Despite warnings it would drive away the entertainment industry, the county Board of Supervisors on Tuesday approved filming rental rates for downtown's recently opened Grand Park that are significantly higher than those at many other parks throughout Los Angeles.
They voted 4-1 -- with Supervisor Don Knabe voting no -- to charge producers about $1,920 to $12,000 to shoot movies, television shows and commercials at the park for up to 14 hours. For still photographers, the cost is $1,600 to $4,000 for six hours.
On top of those amounts, producers and photographers would have to pay for any labor that county workers perform at the Grand Park related to the shoot, such as maintenance and security.
Edward Duffy, vice president and business agent for Teamsters Local 399, which represents location managers, casting directors, drivers and other entertainment industry workers, yelled at the board from his seat in the audience and almost walked out in frustration.
"Lowering the park fees to where they are now, which doesn't include labor, is still putting it in an extremely expensive price point," he said after the meeting.
Duffy warned the cost of filming in Grand Park could exacerbate the problem of "runaway productions," when movies and television shows use locations in Georgia, Louisiana, Canada and other locations offering tax incentives and other discounts.
"We are bleeding jobs," he said. "From a movie standpoint, we've had one big feature done here (in Los Angeles) a year, when the studios are making 20 or 30."
"My entire family has been in this business since the '30s and I've never seen this happen before," he added. "(Our public officials) have been very blase about all of this, and we have to wake up."
Duffy added Grand Park would be a great location for movies and television shows because it's a rare oasis in an urban setting and commands a gorgeous view of City Hall. As a location manager, he himself used the original fountain in the park as a setting in "Melrose Place" and "Moonlighting." The fountain is also seen in the movie "Pretty Woman."
The board's action slashed rental rates by at least 75 percent. Previously, the cost to rent the entire Grand Park, which sits on four city blocks, is $80,000. Now, it's $12,000, with rental rates for each block ranging from $1,920 to $6,400 a day.
But Motion Picture Association of America state government affairs director Sarah Walsh noted the original rental rates for the Grand Park -- before it was renovated and reopened to the public last October -- was only $450 a day.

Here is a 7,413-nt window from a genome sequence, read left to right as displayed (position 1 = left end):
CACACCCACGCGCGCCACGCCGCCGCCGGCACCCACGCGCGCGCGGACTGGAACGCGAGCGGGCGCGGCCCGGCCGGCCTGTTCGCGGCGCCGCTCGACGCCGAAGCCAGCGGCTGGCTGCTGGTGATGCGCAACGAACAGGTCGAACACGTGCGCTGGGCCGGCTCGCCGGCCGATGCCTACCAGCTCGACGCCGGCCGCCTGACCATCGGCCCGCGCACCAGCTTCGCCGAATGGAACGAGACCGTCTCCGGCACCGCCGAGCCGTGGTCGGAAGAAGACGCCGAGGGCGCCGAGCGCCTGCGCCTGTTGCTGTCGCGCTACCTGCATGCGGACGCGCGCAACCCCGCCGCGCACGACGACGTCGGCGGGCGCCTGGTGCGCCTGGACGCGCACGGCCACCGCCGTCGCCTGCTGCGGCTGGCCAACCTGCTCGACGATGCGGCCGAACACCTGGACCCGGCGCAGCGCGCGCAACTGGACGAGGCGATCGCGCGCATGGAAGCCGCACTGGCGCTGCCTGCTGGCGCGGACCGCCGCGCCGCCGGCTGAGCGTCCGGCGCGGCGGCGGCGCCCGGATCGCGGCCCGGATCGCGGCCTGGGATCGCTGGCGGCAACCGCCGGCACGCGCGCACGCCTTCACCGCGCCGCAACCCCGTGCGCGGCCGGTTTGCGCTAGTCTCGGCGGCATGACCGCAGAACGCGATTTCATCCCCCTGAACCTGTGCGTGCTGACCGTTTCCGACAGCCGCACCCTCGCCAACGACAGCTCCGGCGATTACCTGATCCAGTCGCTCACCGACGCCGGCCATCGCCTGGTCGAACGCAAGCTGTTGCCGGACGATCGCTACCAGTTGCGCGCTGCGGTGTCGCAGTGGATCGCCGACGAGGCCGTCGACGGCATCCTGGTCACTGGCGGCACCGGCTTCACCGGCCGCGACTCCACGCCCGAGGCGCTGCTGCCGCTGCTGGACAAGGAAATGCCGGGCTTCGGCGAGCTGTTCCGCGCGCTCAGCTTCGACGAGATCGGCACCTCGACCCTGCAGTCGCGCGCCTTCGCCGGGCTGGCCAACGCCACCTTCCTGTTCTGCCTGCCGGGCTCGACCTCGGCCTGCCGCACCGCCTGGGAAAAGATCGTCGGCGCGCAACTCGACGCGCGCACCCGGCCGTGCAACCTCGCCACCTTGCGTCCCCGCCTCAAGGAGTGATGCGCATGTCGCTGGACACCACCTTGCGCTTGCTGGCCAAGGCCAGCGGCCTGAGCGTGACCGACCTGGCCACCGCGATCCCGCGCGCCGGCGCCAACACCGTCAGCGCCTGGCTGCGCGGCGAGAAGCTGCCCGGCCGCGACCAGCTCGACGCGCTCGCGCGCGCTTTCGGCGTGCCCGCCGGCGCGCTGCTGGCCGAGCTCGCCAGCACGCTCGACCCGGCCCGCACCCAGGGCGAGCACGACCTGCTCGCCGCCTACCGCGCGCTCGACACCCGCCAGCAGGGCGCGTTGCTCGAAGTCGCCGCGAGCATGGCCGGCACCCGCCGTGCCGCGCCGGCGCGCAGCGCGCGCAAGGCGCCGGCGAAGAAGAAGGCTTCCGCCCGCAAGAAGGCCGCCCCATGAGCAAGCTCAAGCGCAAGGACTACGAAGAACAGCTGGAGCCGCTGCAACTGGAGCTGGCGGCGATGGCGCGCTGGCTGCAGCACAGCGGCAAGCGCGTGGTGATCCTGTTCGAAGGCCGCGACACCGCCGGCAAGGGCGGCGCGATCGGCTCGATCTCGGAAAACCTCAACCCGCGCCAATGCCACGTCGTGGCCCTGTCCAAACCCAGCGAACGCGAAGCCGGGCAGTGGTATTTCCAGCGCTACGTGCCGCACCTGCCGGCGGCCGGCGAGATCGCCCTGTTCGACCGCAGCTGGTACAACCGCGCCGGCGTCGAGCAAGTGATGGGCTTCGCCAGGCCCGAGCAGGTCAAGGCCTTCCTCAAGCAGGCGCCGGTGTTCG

Other county-owned parks, such the Los Angeles County Arboretum in Arcadia, and the Descanso Gardens in La Canada Flintridge, charge no more than $6,400 a day and often charge only $3,500.
There are no rental rates for state parks, nor those owned by the city of Los Angeles, though the latter does charge for labor. Filming is also free at state beaches and at Los Angeles City Hall, but the Hollywood Bowl, Music Center and Griffith Park cost $10,000-$20,000 a day.
Supervisor Gloria Molina expressed concern that filming would disrupt programs at the park and shut out members of the public, who attend lunchtime concerts, yoga sessions and other programs organized by the county Performing Arts Center. "I don't think the Grand Park, particularly in its beginnings, is the place to be a backdrop for the film industry," she said.
"I would really like to have the park be available only to the public at this point in time," she said. "Maybe a year down the line, that's something we'd do."
The board did agree to reconsider the rates in six months, and the entertainment industry is likely to stay away until then.
Paul Audley, president of Film L.A., the private nonprofit that processes filming permits for the county, said there has been only one film shoot at Grand Park in the six months since it reopened as "The Park For Everyone."
"The producers didn't know what the filming rental rates were going to be when they booked it," he said. "They were fully committed with equipment and actors and everything else when they were told it was $20,000. They paid that $20,000 but no one has rented the Grand Park since because the rates are just too out of line."
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